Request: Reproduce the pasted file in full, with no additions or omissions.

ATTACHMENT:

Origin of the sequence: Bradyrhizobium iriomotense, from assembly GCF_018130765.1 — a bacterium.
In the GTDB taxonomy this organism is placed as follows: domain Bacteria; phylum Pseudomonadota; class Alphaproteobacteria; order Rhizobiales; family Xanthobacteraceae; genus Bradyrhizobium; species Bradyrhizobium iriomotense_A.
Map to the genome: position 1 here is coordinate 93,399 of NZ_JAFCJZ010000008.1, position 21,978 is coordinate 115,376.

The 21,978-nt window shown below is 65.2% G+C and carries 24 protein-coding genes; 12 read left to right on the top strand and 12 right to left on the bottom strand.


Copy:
Origin of the sequence: Bradyrhizobium iriomotense, from assembly GCF_018130765.1 — a bacterium.
In the GTDB taxonomy this organism is placed as follows: domain Bacteria; phylum Pseudomonadota; class Alphaproteobacteria; order Rhizobiales; family Xanthobacteraceae; genus Bradyrhizobium; species Bradyrhizobium iriomotense_A.
Map to the genome: position 1 here is coordinate 93,399 of NZ_JAFCJZ010000008.1, position 21,978 is coordinate 115,376.

The 21,978-nt window shown below is 65.2% G+C and carries 24 protein-coding genes; 12 read left to right on the top strand and 12 right to left on the bottom strand.